Create an empty list named surviving_robots.
Loop through the robots list, doing the following on with each robot:
if collided(robot, junk): continue
immediately after the start of the for loop. This will check if the robot has hit a piece of junk, and disgard it (by not adding it to surviving_robots). continue tells python to skip the rest of the body of the loop and start immediately with the next item in the list.
Call robot_crashed on each robot that makes it past the junk test, assigning the result to a new variable called jbot.
If jbot is False, append the robot to surviving_robots.
Otherwise (else), jbot is a robot that has crashed, so change it into junk and append it to the junk list:
remove_from_screen(jbot.shape) jbot.shape = Box((10*jbot.x, 10*jbot.y), 10, 10, filled=True) junk.append(jbot)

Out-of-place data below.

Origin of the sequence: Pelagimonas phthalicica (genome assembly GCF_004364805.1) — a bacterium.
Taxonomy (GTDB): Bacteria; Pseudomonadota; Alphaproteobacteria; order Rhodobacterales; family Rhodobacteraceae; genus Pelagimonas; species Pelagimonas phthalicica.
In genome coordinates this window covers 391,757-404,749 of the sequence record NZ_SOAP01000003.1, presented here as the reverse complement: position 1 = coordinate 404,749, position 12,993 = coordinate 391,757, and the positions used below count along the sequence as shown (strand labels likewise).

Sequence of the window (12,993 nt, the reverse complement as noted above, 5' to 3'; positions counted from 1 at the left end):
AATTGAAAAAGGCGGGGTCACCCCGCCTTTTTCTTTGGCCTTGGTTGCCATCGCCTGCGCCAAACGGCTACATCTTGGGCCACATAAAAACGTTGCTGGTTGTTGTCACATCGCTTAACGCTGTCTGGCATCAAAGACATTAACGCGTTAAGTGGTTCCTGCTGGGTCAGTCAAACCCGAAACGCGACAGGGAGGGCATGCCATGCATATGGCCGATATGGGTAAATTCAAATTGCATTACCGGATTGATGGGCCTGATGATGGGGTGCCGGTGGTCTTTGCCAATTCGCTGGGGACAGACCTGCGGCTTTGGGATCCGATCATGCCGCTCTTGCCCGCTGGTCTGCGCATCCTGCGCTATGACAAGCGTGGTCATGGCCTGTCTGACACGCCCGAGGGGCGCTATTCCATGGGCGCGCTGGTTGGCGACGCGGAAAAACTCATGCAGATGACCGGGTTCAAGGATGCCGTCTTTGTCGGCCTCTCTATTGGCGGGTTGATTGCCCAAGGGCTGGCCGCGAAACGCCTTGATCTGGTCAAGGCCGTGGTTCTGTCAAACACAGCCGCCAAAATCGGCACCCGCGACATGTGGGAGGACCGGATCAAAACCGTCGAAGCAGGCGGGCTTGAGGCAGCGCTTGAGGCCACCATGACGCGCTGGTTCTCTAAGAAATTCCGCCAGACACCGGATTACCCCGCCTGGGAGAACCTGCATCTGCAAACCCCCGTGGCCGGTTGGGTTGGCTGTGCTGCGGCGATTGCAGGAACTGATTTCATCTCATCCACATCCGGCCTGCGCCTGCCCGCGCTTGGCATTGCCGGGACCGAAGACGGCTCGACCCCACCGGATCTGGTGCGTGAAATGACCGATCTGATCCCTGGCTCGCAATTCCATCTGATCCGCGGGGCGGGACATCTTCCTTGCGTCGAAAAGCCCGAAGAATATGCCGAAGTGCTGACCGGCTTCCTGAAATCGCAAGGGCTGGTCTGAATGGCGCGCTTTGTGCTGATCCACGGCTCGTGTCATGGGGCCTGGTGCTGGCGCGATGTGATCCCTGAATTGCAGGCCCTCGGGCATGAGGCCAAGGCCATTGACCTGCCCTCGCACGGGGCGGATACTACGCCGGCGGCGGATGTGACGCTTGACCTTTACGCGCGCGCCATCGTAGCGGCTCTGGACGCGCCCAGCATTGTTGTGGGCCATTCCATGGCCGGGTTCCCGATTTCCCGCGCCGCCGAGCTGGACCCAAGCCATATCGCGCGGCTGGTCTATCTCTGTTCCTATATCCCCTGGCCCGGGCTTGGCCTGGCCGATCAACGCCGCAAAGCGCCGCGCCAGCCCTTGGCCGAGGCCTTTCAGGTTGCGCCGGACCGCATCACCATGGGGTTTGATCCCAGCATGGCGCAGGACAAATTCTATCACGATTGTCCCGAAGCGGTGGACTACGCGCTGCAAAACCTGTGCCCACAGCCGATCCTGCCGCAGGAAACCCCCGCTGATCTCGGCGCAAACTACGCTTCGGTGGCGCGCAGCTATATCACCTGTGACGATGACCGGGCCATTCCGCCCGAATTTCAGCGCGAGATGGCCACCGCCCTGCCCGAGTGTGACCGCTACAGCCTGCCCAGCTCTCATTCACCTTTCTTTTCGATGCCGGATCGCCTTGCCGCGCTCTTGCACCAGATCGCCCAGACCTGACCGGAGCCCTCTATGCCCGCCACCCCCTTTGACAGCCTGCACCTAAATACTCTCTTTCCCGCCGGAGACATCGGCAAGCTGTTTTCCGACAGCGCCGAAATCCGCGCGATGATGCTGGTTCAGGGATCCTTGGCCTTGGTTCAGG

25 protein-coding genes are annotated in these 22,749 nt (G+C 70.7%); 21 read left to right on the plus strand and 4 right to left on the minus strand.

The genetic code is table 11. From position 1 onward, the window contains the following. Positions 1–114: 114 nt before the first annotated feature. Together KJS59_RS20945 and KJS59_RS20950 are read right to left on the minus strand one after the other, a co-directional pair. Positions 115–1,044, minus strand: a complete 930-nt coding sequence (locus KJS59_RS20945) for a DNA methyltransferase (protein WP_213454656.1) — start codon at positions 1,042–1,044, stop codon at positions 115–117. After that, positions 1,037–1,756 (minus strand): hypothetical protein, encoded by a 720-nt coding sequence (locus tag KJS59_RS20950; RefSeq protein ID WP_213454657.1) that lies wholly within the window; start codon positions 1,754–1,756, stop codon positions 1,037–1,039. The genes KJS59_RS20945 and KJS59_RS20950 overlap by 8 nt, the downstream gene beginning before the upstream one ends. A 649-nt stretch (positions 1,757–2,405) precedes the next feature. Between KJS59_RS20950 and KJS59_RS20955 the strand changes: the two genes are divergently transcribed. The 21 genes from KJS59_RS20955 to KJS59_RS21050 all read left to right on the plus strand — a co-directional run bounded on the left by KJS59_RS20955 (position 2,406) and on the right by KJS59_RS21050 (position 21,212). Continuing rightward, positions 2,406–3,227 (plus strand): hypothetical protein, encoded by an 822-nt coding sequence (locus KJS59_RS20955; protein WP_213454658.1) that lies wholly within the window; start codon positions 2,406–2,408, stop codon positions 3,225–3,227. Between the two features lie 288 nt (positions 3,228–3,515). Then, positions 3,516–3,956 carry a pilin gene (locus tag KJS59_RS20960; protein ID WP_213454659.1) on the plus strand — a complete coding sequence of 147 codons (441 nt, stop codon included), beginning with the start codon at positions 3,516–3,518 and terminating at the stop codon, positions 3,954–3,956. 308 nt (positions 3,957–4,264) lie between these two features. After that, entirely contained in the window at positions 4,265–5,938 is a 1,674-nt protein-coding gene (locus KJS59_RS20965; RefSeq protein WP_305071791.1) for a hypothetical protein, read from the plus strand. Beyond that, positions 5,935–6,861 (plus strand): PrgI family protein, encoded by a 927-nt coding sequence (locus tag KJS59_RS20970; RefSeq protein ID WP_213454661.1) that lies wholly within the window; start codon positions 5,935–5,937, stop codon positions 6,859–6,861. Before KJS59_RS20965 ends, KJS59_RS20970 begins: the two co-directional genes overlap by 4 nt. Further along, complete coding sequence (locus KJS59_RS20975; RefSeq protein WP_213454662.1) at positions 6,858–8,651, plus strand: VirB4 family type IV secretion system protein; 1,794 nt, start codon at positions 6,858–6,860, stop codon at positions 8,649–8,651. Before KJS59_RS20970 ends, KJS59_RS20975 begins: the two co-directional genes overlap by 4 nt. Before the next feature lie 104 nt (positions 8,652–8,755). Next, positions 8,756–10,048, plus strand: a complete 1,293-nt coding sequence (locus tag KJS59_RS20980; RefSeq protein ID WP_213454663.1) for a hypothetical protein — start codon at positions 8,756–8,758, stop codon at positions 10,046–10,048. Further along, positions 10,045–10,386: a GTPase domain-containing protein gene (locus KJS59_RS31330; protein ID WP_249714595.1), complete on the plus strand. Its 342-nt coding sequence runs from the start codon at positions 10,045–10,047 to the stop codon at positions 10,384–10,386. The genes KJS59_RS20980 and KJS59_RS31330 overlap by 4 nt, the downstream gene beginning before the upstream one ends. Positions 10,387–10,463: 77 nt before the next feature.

After the loop finishes, reassign robots to an empty list.
Loop through surviving_robots, checking for collisions with junk (using collided) and appending any robots that are not in junk back to robots.
Finally, if robots is empty (if not robots):
At this point you should pretty much have a working game, though it’ll probably take a little while to get the bugs out of it. Congratulations! This has been a long sheet, with lots of new ideas in it; well done for surviving to the end.
The game works, but there are plenty of things it would be nice to add.
You’ve now reached the end of this sheet. Congratulations! Some things you might not have looked at yet, and might find interesting:
When you’ve done that, you could go on to Sheet 6: Chomp, in which you’ll write another classic computer game using an object oriented approach.
Warning: Writing computer programs is an addictive activity.